ENTSO-E: €28bn investment needed for Europe’s grid

 

The European Network of Transmission System Operators for Electricity (ENTSO-E) says an investment of up to €28bn ($37.5bn) in Europe’s electricity grid system is needed over the next five years to ensure it can meet its ambitious energy goals.

ENTSO-E has published its Ten-Year Network Development Plan, designed to support European-level decision-making processes affecting the electricity grid.

The Brussels-based organization has put forward a total of around 500 investment projects, worth between €23-28bn over the first five years.

Although the development plan is non-binding, it is seen as the most comprehensive and up-to-date European-wide reference for the transmission grid, says ENTSO-E. The proposed investments will be essential for supporting key European energy goals such as security of supply, increased competition and increased levels of renewable generation.

ENTSO-E has proposed the construction of 35 000 km of new transmission lines, as well as the upgrade of 7000 km of existing ones. Some 44 per cent of the work will be completed in the first five years.

ENTSO-E anticipates its first Ten-Year plan to be used by EU Member States as an important policy input for their National Renewable Energy Action Plans.

 

EBRD funds Georgia-Turkey grid interconnection project

 

Georgia has received a €80m ($107m) loan from the European Bank of Reconstruction and Development for the construction of a high-voltage transmission line that will interconnect Georgia and Turkey.

The loan to the Georgian State Elektrosystem (GSE), the state transmission company, will finance the construction of the Black Sea high-voltage line, a 315 km link between Zestaponi in western Georgia and Gardabani in the east.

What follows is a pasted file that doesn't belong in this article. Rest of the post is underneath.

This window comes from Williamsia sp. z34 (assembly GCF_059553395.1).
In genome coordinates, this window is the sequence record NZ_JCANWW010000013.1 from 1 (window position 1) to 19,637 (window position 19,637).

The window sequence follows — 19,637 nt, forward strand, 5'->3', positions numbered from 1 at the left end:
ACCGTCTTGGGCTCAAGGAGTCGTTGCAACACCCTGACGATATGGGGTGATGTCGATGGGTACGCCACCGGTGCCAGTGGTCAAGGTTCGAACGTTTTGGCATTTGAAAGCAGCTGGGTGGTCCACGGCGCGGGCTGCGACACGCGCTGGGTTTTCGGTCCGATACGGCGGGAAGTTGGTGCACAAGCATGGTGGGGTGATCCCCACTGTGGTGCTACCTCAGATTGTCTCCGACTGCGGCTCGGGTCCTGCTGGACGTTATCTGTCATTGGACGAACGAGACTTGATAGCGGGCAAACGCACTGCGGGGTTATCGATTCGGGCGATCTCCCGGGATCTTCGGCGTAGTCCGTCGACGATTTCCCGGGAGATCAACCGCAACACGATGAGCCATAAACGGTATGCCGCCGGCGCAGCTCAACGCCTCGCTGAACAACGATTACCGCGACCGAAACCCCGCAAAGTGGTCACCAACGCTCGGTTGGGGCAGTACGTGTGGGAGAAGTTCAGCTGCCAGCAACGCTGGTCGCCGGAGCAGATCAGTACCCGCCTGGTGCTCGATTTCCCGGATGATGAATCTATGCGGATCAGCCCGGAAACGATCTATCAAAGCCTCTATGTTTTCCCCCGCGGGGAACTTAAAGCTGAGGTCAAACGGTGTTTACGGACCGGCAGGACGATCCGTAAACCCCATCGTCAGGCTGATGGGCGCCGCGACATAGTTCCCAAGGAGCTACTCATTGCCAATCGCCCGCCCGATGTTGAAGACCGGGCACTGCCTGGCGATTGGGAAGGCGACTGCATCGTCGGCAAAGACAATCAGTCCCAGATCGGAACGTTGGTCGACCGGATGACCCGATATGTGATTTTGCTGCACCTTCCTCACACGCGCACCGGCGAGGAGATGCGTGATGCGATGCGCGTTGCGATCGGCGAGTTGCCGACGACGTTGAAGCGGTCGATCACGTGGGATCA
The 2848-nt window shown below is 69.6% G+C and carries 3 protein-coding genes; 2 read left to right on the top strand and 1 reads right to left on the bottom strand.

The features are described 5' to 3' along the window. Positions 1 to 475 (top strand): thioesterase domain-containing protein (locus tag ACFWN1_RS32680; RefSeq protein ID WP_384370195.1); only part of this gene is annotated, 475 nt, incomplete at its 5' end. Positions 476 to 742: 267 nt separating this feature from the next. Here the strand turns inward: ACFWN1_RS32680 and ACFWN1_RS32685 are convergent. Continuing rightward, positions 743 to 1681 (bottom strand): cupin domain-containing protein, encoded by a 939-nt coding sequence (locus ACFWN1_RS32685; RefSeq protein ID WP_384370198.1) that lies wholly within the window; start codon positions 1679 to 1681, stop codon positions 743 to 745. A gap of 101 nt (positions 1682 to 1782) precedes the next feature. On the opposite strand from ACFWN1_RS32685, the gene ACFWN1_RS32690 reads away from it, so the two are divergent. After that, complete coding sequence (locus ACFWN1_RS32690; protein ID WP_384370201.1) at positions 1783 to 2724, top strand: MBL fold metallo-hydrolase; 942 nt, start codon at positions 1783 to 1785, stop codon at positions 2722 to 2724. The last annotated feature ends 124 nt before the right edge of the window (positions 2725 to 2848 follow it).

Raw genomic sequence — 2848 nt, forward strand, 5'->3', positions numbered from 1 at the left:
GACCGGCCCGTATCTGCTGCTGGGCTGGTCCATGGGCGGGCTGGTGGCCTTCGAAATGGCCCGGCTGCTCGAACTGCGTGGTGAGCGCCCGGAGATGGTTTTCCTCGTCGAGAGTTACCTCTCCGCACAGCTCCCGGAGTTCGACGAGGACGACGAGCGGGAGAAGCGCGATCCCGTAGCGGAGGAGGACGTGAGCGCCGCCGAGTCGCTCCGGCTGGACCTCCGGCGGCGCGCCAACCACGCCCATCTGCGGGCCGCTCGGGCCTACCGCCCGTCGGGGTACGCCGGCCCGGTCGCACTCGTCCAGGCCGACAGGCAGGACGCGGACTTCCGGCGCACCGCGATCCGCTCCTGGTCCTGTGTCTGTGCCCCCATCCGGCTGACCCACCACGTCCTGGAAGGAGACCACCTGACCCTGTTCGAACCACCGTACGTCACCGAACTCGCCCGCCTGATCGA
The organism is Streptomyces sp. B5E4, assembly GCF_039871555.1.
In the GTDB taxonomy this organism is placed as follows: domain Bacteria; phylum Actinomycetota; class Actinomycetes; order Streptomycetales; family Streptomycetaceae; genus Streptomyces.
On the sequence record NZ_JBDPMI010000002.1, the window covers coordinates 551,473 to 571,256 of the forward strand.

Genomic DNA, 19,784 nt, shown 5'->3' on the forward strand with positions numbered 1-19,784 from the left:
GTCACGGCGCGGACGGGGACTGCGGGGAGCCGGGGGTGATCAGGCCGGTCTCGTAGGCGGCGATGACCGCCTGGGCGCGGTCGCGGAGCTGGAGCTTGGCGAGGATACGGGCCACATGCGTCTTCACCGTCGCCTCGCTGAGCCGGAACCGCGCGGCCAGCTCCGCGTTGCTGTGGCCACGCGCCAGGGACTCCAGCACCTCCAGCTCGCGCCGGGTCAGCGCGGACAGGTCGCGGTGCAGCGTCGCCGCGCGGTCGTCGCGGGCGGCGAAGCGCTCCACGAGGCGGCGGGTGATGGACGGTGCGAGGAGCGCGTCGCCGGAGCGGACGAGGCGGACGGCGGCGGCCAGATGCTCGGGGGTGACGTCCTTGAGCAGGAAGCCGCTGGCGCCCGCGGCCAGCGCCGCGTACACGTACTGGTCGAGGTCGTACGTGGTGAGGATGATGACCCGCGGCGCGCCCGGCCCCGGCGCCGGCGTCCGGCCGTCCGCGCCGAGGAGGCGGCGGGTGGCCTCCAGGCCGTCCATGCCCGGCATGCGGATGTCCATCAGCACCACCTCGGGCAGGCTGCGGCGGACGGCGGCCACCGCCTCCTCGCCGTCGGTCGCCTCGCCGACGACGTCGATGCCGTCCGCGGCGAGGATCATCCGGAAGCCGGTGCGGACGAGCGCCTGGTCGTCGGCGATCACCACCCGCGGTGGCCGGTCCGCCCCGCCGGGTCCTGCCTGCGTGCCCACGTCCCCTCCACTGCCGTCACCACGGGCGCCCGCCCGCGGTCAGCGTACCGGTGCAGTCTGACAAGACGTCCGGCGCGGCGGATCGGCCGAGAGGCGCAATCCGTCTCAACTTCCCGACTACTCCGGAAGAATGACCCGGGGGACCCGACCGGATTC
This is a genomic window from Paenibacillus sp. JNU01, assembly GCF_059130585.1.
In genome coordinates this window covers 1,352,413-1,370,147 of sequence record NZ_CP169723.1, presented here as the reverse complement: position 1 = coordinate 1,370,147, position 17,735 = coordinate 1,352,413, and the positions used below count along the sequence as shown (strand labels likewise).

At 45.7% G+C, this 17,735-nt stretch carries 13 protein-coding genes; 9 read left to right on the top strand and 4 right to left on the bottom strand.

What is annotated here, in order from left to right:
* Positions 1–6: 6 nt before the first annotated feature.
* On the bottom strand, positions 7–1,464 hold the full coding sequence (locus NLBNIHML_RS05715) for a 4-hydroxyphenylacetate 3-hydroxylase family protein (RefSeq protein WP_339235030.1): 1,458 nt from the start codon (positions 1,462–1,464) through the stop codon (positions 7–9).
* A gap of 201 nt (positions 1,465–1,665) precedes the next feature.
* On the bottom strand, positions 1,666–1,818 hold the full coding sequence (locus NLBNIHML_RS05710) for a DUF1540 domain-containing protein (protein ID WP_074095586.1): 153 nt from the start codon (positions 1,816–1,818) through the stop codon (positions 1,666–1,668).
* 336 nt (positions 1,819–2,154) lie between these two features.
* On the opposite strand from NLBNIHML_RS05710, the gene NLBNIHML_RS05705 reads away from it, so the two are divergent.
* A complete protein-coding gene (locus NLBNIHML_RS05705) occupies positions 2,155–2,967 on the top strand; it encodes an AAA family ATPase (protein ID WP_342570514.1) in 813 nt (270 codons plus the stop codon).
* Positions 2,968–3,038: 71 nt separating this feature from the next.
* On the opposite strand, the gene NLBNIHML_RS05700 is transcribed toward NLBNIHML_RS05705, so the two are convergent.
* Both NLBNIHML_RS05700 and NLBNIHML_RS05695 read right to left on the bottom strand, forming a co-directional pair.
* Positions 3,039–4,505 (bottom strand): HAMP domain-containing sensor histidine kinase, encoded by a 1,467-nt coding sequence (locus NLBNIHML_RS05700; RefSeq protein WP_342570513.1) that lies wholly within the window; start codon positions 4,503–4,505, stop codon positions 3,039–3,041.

The project is co-financed with the European Investment Bank, the European Union Neighbouring Investment Facility and the German Kreditanstalt fur Wiederaufbau.

 

RWE, E.ON UK venture to build its first nuclear power plant in Wales

 

One of the UK’s first nuclear power plants in over two decades could be built on the island of Anglesey in Wales by 2020.

Horizon Nuclear Power, the joint venture between RWE npower and E.ON UK, will apply for planning consent in 2012 to build a 3000 MW plant.

The land at Wylfa was acquired by Horizon Nuclear Power from the Decommissioning Authority in April 2009. The current Wylfa reactor is due to close in December 2010.

 

GE invests heavily in Europe’s offshore wind power sector

 

GE is to invest €340m ($455m) to develop and expand its wind turbine manufacturing, engineering and service facilities in Europe.

At the heart of GE’s European expansion plans is the development of a 4 MW wind turbine designed specifically for offshore installations.

The key elements of GE’s European expansion plan include: strengthening its existing presence in Norway by creating a new Offshore Technology Development Center in Oslo and expanding its advanced demonstration unit production and service facilities in Verdal. Norway is also the planned site for the testing and demonstration of the 4 MW offshore wind turbines.

In Sweden, GE will expand its current offshore wind facilities by developing a Conceptual and Systems Design Center in Karlstad.

An engineering centre is to be created in Hamburg, Germany and GE also plans to expand its resources at its existing wind turbine manufacturing facility in Salzbergen and at its Global Research Center in Munich. GE will also establish offshore wind turbine manufacturing in the UK.